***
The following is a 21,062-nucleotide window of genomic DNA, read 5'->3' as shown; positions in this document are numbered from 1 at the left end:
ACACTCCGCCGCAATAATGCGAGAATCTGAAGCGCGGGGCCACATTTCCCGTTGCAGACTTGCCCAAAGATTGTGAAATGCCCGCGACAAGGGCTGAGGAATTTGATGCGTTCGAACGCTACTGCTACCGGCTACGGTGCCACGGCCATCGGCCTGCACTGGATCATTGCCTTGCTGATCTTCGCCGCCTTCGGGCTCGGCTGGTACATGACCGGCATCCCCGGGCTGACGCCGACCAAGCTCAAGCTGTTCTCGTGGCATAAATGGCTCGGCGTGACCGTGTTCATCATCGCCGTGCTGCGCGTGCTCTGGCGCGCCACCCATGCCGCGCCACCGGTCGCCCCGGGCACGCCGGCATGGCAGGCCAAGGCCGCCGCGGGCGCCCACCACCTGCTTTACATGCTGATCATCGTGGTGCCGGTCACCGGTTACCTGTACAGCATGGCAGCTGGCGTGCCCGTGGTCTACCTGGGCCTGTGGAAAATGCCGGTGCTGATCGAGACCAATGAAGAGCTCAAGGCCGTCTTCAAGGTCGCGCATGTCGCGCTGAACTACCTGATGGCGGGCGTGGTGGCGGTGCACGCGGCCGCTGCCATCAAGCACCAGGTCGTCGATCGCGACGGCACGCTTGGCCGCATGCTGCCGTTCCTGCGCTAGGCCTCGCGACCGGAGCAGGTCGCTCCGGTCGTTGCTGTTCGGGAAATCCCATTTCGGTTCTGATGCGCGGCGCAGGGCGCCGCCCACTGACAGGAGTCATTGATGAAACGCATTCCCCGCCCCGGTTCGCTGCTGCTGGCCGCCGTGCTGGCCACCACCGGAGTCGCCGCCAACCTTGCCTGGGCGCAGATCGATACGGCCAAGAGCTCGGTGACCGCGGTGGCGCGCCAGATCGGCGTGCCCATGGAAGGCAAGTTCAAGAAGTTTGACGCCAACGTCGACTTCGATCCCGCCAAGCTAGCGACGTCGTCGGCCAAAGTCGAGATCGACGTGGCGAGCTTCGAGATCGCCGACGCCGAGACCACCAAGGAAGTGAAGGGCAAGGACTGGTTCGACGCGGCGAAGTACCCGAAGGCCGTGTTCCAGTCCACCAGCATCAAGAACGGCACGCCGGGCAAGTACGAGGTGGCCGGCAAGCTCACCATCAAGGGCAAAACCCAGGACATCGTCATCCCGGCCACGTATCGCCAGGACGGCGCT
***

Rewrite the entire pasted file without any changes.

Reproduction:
The following is a 21,062-nucleotide window of genomic DNA, read 5'->3' as shown; positions in this document are numbered from 1 at the left end:
ACACTCCGCCGCAATAATGCGAGAATCTGAAGCGCGGGGCCACATTTCCCGTTGCAGACTTGCCCAAAGATTGTGAAATGCCCGCGACAAGGGCTGAGGAATTTGATGCGTTCGAACGCTACTGCTACCGGCTACGGTGCCACGGCCATCGGCCTGCACTGGATCATTGCCTTGCTGATCTTCGCCGCCTTCGGGCTCGGCTGGTACATGACCGGCATCCCCGGGCTGACGCCGACCAAGCTCAAGCTGTTCTCGTGGCATAAATGGCTCGGCGTGACCGTGTTCATCATCGCCGTGCTGCGCGTGCTCTGGCGCGCCACCCATGCCGCGCCACCGGTCGCCCCGGGCACGCCGGCATGGCAGGCCAAGGCCGCCGCGGGCGCCCACCACCTGCTTTACATGCTGATCATCGTGGTGCCGGTCACCGGTTACCTGTACAGCATGGCAGCTGGCGTGCCCGTGGTCTACCTGGGCCTGTGGAAAATGCCGGTGCTGATCGAGACCAATGAAGAGCTCAAGGCCGTCTTCAAGGTCGCGCATGTCGCGCTGAACTACCTGATGGCGGGCGTGGTGGCGGTGCACGCGGCCGCTGCCATCAAGCACCAGGTCGTCGATCGCGACGGCACGCTTGGCCGCATGCTGCCGTTCCTGCGCTAGGCCTCGCGACCGGAGCAGGTCGCTCCGGTCGTTGCTGTTCGGGAAATCCCATTTCGGTTCTGATGCGCGGCGCAGGGCGCCGCCCACTGACAGGAGTCATTGATGAAACGCATTCCCCGCCCCGGTTCGCTGCTGCTGGCCGCCGTGCTGGCCACCACCGGAGTCGCCGCCAACCTTGCCTGGGCGCAGATCGATACGGCCAAGAGCTCGGTGACCGCGGTGGCGCGCCAGATCGGCGTGCCCATGGAAGGCAAGTTCAAGAAGTTTGACGCCAACGTCGACTTCGATCCCGCCAAGCTAGCGACGTCGTCGGCCAAAGTCGAGATCGACGTGGCGAGCTTCGAGATCGCCGACGCCGAGACCACCAAGGAAGTGAAGGGCAAGGACTGGTTCGACGCGGCGAAGTACCCGAAGGCCGTGTTCCAGTCCACCAGCATCAAGAACGGCACGCCGGGCAAGTACGAGGTGGCCGGCAAGCTCACCATCAAGGGCAAAACCCAGGACATCGTCATCCCGGCCACGTATCGCCAGGACGGCGCT